Bass Coast,

Tide Trackers Wanted To Photograph King Tides

King tides will hit the shores of Bass Coast Shire on 29 May, and coastal communities across Australia are being encouraged to get involved.

The Green Cross Australia Witness King Tides project will highlight areas and coastal infrastructure vulnerable to king tide flooding.

Council is encouraging the community to register and participate in the project by taking photos of your local coastal areas to capture the potential local impacts of sea level rise. It is best to take photos where the tide can be measured against familiar landmarks, such as buildings, jetties, bridges, roads, seawalls, beach infrastructure or estuary shorelines. A photo of the same location during normal water levels is also useful for comparison. You can then upload your photos to the Witness King Tides Project website, as well as see other peoples’ photos from around Australia.

King tides will occur at approximately 3.50pm in Inverloch and 4.30pm in Corinella. You can also witness the effect of the king tide around an hour earlier the day before and an hour later the day after. As always, please exercise caution when you are exploring our coastlines.

The photos collected for the project can be used to help us prepare and adapt to the potential impacts of climate change.  In fact, the greatest impacts from potential sea level rise are likely to occur during a storm event, which coincides with a king tide as the increased swell, strong winds and precipitation will compound the effects of the high water levels.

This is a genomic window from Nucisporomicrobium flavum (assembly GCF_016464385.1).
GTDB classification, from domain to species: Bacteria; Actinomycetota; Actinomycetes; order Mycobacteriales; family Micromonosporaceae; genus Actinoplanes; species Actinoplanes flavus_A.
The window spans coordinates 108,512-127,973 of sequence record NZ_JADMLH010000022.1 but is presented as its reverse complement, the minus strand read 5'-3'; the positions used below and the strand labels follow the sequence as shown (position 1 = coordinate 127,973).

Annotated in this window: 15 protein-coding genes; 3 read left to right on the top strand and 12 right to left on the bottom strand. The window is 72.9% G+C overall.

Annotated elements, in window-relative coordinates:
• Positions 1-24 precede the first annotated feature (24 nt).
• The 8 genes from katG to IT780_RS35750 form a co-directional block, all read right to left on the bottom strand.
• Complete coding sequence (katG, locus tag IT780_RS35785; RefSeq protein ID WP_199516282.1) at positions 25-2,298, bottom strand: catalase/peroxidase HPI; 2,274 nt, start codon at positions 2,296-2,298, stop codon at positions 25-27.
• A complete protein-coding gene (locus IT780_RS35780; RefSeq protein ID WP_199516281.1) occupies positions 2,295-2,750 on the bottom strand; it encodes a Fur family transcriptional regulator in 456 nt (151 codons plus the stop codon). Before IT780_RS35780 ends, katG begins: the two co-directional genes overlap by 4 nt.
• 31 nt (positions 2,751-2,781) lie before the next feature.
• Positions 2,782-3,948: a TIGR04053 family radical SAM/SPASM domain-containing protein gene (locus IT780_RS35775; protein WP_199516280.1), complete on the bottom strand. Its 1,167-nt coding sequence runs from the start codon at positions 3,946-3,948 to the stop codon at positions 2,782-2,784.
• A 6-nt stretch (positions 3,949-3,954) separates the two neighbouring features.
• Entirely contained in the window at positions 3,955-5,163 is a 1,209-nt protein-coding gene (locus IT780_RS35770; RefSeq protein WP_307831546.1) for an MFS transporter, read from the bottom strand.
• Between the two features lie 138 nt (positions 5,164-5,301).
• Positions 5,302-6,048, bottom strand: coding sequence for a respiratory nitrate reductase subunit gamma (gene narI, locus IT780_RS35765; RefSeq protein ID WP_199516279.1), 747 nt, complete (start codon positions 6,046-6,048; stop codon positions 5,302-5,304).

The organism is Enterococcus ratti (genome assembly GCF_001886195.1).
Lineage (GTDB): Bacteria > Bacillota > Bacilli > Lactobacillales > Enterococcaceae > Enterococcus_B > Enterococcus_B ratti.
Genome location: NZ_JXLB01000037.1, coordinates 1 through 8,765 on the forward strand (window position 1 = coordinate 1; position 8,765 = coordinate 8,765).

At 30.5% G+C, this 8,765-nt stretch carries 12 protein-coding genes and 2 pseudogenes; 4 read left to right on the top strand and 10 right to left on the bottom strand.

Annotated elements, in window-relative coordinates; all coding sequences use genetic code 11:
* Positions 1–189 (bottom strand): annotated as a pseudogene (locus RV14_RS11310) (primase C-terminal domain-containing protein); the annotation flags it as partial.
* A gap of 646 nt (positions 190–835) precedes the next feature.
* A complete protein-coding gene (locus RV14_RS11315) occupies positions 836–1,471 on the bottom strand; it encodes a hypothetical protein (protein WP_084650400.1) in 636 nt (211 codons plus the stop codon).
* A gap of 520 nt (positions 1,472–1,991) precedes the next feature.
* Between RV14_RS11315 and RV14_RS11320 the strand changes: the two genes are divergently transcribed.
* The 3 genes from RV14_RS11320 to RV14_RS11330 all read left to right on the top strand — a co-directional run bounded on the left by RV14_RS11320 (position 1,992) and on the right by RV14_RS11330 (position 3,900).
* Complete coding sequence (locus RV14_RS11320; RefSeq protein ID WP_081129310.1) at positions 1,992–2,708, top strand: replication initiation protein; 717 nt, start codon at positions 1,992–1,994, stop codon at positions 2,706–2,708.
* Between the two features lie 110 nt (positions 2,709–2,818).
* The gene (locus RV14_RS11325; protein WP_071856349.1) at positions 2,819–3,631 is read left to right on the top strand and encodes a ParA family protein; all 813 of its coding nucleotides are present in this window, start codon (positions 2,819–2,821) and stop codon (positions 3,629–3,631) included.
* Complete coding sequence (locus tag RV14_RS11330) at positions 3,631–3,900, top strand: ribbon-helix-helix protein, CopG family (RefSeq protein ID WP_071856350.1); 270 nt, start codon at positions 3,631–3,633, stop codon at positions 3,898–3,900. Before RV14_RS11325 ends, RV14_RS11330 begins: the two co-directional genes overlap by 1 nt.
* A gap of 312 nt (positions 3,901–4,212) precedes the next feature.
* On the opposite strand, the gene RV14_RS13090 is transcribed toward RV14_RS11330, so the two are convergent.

Council’s Planning and Environment Director, Hannah Duncan-Jones, said already some areas of the Shire are impacted by overtopping, saline intrusion and the backing up of stormwater pipes during high tides.

“Council is currently undertaking an assessment of the potential risks posed by climate change,” Ms Duncan-Jones said.

“Council will engage the community to help develop and prioritise adaptation measures to help all of us prepare for a potential future where sea levels are higher and extreme events such as storms are more frequent than they are today.”

Witness King Tide projects have been established in New South Wales, Tasmania and Queensland and are springing up around the world including California, Washington and Canada.  It’s now time for Victoria and Bass Coast to get involved.

To register for the project and to upload your photos, visit